Handle, 3: 3, p. 11, Fig. 1334. Valves 7 u wide and 56 u long; this taxon is found in a few samples
  • K A V A Cleve
Hal; mesohalobous, pH; alkalibiotic. (N.F.) Gyrosigma scalproides (RABH.) CL. (Fig. 90) A. CLEVE, in K.V.A. Handle, 3: 3, p. 11, Fig. 1334. Valves 7 u wide and 56 u long; this taxon is found in a few samples. Stations: 9 and 12.
Fig. 126) PATRICK & REIMER, in the diatoms of the U, pl. 48, Fig. 1. Valves 7-9 /i wide and 21-41 ,u long; this taxon is one of the common naviculoid diatoms in the river
  • N F Navicula
  • Cleve Grun
Hal; indifferent, pH; alkaliphilous. (N.F.) Navicula salinarum GRUN in CLEVE & GRUN. (Fig. 126) PATRICK & REIMER, in the diatoms of the U.S., Vol. 1, p. 502, pl. 48, Fig. 1. Valves 7-9 /i wide and 21-41,u long; this taxon is one of the common naviculoid diatoms in the river. Stations: 1, 3-8, 10 and 12.
HUBER-PESTALZZI, G. -1942 -Das Phytoplancton des Siisswassers. 1. Die Binnengewasser, 16, Diatomeen. HUSTEDT, F. -1927-66 -Die Kiesslalgen Deutschlands, Osterreichs, and der Schweiz Akademische Verlags-gesellschaft) 815 pp. HUSTEDT, F. -1930 -Bacillariophyta Die Siisswas-ser-Flora Mittleuropas
  • S P Fraser
  • G Fischer
  • Jena Jorgensen
FRASER, S. P. C. -1966 -The seasonal growth and distribution of Algae in the Grand River. M. Sc. Thesis. University of Waterloo. HUBER-PESTALZZI, G. -1942 -Das Phytoplancton des Siisswassers. 1. Die Binnengewasser, 16, Diatomeen. HUSTEDT, F. -1927-66 -Die Kiesslalgen Deutschlands, Osterreichs, and der Schweiz. Band 7 (1,2) in: L. RABENHORST (ed.). Akademische Verlags-gesellschaft, pt 1, (1927-30), 920 pp.; pt 2, (1931-59), 845 pp,; pt 3, (1961-66) 815 pp. HUSTEDT, F. -1930 -Bacillariophyta. Heft 10 in: A., PASCHER (ed). Die Siisswas-ser-Flora Mittleuropas. G. Fischer, Jena. JORGENSEN, E. G. -1948 -Diatom communities in some Danish Lakes and ponds. D. Kgl. Danske Vidensk. Selskab, Biol. Skrifter. V. W. 2: 1-140.
-1970 -Recent and extant diatom assemblages in Southern Ontario Bacillariophyceae in The algae of Illinois
  • M R Sreenivasa
  • Pp
  • L H Tiffani
  • M E Britton
SREENIVASA, M. R. -1970 -Recent and extant diatom assemblages in Southern Ontario. Ph. D. thesis, University of Waterloo, 450 pp. TIFFANI, L. H. & BRITTON, M. E. Bacillariophyceae in The algae of Illinois. 214-289. The University of Chicago Press. Chicago. VAN HEURCK, H. -1896 -A treatise on the Diatomaceae (translated by W. E. Boxter).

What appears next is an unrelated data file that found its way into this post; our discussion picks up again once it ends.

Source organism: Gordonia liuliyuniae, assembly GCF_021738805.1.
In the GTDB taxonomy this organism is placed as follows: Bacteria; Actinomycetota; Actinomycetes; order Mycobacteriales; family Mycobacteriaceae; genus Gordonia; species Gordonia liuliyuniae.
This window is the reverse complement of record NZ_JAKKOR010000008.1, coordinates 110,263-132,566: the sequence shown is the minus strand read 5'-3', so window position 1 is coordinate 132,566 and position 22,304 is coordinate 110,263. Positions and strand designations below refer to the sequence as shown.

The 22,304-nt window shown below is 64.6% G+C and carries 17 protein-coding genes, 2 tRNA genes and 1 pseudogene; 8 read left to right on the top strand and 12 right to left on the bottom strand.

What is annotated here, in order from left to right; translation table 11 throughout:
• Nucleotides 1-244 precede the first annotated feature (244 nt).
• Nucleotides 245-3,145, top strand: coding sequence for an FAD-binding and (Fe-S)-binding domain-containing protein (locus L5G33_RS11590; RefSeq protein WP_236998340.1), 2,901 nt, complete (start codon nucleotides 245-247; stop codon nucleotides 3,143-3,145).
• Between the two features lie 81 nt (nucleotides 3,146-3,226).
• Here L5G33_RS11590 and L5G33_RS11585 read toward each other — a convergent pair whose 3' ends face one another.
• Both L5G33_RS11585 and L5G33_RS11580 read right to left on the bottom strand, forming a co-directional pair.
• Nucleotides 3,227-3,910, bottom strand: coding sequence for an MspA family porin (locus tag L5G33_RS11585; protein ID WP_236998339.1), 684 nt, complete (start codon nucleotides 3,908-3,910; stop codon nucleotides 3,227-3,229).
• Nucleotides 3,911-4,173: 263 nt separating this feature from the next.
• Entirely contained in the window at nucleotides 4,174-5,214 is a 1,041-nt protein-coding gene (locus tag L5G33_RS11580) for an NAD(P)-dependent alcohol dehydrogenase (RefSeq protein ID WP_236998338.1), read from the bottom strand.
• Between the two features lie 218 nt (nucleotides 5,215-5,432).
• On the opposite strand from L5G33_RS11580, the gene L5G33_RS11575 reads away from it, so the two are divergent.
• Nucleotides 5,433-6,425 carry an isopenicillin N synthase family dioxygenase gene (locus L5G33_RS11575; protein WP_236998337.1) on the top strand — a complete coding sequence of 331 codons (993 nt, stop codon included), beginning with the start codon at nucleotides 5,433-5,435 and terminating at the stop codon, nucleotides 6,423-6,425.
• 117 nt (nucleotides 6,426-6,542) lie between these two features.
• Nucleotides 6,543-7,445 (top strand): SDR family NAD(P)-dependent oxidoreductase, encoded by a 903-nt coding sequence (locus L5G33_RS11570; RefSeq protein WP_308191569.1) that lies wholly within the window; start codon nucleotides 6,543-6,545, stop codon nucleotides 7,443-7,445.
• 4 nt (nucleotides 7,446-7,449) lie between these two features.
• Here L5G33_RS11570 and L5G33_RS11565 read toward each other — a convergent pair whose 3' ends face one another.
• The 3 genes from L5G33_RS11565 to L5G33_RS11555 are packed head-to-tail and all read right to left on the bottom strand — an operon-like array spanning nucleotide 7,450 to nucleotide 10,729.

Fig. 66 8 g. Valves 4-5.8 u wide and 14-16 ju long; this taxon is also very rare. Stations: 12. Fragilaria pinnata EHR. (Fig. 39-40) HUSTEDT, in RABENHORST, p. 160, Fig. 671a-i. Valves 4 t wide and 6-15 y long; this taxon is very common
  • N F Ny
  • Hustedt
Hal; indifferent, pH; alkaliphilous. (N.F. and Ny) HUSTEDT, in RABENHORST, p. 154, Fig. 66 8 g. Valves 4-5.8 u wide and 14-16 ju long; this taxon is also very rare. Stations: 12. Fragilaria pinnata EHR. (Fig. 39-40) HUSTEDT, in RABENHORST, p. 160, Fig. 671a-i. Valves 4 t wide and 6-15 y long; this taxon is very common. Stations: 3 and 5-12.
Fig. 557. Valves 18 u wide and 24 yt long; this species is very rare, a single frustule of this is seen in the estuary mud
  • N F Navicula
  • W Sm
  • Ex Gre
  • Husted
  • Pascher
Hal; mesohalobous, pH; alkaliphilous. (N.F.) Navicula scutelloides W. SM. EX GRE. HUSTED, in PASCHER, p. 311, Fig. 557. Valves 18 u wide and 24 yt long; this species is very rare, a single frustule of this is seen in the estuary mud. Station: 12.
GRUN. (Fig. 30--31) HUSTEDT, in RABENHORST, p. 168, Fig. 670h-m. Valves 6-7 /z wide and 8-10 /z long; not very common
  • Fragilaria
  • Var
Fragilaria construens var. ventar (EHR.) GRUN. (Fig. 30--31) HUSTEDT, in RABENHORST, p. 168, Fig. 670h-m. Valves 6-7 /z wide and 8-10 /z long; not very common. Station: 5.
HUSTEDT, in PASCHER, p. 355, Fig. 651. Valves 9 u wide and 30 ut long; this taxon is found in collections from rocks, moss, sometimes in plankton and in the estuary mud
  • N F Cymbella
  • Naegeli Kutz
Hal; indifferent, pH; alkaliphilous. (N.F.) Cymbella amphicephala NAEGELI EX KUTZ. HUSTEDT, in PASCHER, p. 355, Fig. 651. Valves 9 u wide and 30 ut long; this taxon is found in collections from rocks, moss, sometimes in plankton and in the estuary mud. Stations: 6, 8, 11 and 12.
.) pH; indifferent (N.F.) Gomphonema acuminatum var. laticeps EHR. (Fig. 138-139) A. CLEVE in K.V.A. Handl. 5: 4, p. 173, Fig. 1262c, d. Valves 11.7 u wide and 35-45 ,u long; this taxon is not so common as the variety coronatum
  • Hal
  • ( R Indifferent
Hal; indifferent, (R.P.) pH; indifferent (N.F.) Gomphonema acuminatum var. laticeps EHR. (Fig. 138-139) A. CLEVE in K.V.A. Handl. 5: 4, p. 173, Fig. 1262c, d. Valves 11.7 u wide and 35-45,u long; this taxon is not so common as the variety coronatum. Station: 6.
1943 - Some halobian spectra (Diatoms) Det Kgl. Danske Vinske Videnskabernes Selskab Biologiske Meddeleser
  • Boye Petersen
1927–66 - Die Kiesslalgen Deutschlands, Österreichs, and der Schweiz Akademische Verlagsgesellschaft
  • F Hustedt
1966 - The seasonal growth and distribution of Algae in the Grand River
  • S P Fraser
F. - 1965 - The Waterloo interlobate area
  • P Karrow
1950 - The diatoms of Praesto Fiord
  • M Møller
  • M. Møller
1896 - A treatise on the Diatomaceae
  • H Van Heurck
1970 - Recent and extant diatom assemblages in Southern Ontario
  • M R Sreenivasa
Bacillariophyceae in The algae of Illinois. 214-289
  • L H Tiffani
  • M E Britton
1965 - The Waterloo interlobate area (408/7, 408/10)
  • P F Karrow
  • P. F. Karrow
1933-35 - An index to the genera and species of the Diatomaceae and their synonyms
  • F W Mills
  • F. W. Mills
1958 - The diatoms in the basalt area and adjoining areas of Archean Rock in West Greenland. Meddelelser om Grønland, Kommissioner for Videnskabelige Undersøgelser I Grønland. BD, 156
  • N Foged
1959 - Diatoms from Afghanistan
  • N Foged
  • N. Foged
Det Kgl. Danske Vinske Videnskabernes Selskab Biologiske Meddeleser
  • J Boye Petersen
  • J. Boye Petersen
Die Süsswas-ser-Flora Mittleuropas
  • F Hustedt
  • Bacillariophyta